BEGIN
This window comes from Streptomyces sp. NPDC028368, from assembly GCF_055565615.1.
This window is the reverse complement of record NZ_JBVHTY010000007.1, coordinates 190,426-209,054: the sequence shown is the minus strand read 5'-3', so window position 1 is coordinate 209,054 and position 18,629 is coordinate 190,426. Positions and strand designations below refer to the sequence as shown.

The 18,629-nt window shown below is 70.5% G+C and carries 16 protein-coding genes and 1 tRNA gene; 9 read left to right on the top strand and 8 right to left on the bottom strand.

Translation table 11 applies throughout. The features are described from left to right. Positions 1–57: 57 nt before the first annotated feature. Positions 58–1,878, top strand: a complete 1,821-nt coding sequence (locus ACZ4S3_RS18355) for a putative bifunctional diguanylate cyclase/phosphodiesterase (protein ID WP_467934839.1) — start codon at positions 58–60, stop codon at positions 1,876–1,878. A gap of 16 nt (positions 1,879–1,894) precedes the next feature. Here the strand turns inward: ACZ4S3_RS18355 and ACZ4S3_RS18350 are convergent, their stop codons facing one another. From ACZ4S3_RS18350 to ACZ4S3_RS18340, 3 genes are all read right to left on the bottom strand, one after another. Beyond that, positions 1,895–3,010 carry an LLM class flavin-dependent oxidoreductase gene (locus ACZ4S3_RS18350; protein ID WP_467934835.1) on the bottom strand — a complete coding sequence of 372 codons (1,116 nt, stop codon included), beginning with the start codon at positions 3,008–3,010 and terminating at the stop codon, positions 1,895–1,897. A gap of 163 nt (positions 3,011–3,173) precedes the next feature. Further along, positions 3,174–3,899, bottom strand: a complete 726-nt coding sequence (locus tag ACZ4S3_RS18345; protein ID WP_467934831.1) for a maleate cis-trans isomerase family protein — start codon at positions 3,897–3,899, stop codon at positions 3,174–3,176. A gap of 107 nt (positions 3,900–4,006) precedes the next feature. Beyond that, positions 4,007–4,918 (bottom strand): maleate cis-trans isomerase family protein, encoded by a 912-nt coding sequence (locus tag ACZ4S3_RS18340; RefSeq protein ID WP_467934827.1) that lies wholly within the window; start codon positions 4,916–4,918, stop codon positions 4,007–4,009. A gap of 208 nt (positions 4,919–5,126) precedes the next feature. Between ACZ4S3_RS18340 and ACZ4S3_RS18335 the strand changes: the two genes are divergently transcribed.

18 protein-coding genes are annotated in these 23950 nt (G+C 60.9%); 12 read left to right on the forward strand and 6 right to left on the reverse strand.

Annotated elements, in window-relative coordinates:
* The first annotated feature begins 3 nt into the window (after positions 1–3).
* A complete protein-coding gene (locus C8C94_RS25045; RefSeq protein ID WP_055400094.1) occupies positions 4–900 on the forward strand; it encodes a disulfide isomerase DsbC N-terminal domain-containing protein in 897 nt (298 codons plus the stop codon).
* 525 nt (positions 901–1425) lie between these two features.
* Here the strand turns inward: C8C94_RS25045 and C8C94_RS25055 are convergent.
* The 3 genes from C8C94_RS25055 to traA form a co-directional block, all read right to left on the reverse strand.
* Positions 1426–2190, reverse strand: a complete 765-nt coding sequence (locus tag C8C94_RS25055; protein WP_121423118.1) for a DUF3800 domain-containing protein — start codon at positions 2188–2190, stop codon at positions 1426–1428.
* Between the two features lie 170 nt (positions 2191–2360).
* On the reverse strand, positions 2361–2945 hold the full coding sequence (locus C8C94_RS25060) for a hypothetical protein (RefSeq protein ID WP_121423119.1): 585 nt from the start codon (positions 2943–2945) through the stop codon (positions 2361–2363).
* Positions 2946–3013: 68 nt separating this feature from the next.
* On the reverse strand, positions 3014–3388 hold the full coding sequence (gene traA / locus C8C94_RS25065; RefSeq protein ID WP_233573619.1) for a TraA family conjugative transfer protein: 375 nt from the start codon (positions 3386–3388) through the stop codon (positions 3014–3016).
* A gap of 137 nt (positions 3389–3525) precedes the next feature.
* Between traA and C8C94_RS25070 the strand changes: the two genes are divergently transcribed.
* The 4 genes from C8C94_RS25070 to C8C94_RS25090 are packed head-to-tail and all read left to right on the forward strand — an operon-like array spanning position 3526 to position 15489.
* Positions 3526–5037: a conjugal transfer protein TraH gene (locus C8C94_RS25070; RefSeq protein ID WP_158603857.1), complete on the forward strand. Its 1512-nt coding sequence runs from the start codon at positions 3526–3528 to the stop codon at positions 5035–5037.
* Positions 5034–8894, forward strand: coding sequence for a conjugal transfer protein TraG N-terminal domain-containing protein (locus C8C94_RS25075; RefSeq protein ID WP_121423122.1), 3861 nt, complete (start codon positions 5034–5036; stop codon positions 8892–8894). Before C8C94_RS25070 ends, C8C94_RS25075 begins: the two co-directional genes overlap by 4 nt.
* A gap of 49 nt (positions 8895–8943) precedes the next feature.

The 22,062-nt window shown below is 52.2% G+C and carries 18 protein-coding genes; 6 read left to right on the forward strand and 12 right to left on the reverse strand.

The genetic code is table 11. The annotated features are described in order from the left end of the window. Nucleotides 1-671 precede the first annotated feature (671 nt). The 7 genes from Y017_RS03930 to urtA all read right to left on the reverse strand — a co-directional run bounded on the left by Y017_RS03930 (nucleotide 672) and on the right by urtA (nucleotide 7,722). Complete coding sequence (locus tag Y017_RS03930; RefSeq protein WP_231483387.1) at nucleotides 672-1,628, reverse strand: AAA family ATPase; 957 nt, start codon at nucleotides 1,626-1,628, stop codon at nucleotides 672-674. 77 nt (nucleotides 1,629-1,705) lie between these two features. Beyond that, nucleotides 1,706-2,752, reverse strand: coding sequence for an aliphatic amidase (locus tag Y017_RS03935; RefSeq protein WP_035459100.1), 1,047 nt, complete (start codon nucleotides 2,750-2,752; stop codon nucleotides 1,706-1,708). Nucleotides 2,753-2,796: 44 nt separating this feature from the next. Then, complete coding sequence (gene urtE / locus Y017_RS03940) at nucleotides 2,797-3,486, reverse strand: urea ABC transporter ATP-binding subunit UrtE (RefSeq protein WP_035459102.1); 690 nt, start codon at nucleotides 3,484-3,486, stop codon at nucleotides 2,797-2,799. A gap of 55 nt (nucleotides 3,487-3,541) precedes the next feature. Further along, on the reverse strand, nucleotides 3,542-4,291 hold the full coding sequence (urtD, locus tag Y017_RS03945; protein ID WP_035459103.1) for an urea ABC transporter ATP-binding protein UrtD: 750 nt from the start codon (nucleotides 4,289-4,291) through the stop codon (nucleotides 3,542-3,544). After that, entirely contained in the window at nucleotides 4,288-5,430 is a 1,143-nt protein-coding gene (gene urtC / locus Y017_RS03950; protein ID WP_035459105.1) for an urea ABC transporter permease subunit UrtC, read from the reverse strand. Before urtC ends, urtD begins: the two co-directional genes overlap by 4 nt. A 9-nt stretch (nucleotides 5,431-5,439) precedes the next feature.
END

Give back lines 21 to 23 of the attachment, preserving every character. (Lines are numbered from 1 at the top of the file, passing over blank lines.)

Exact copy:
* Positions 5034–8894, forward strand: coding sequence for a conjugal transfer protein TraG N-terminal domain-containing protein (locus C8C94_RS25075; RefSeq protein ID WP_121423122.1), 3861 nt, complete (start codon positions 5034–5036; stop codon positions 8892–8894). Before C8C94_RS25070 ends, C8C94_RS25075 begins: the two co-directional genes overlap by 4 nt.
* A gap of 49 nt (positions 8895–8943) precedes the next feature.

The 22,062-nt window shown below is 52.2% G+C and carries 18 protein-coding genes; 6 read left to right on the forward strand and 12 right to left on the reverse strand.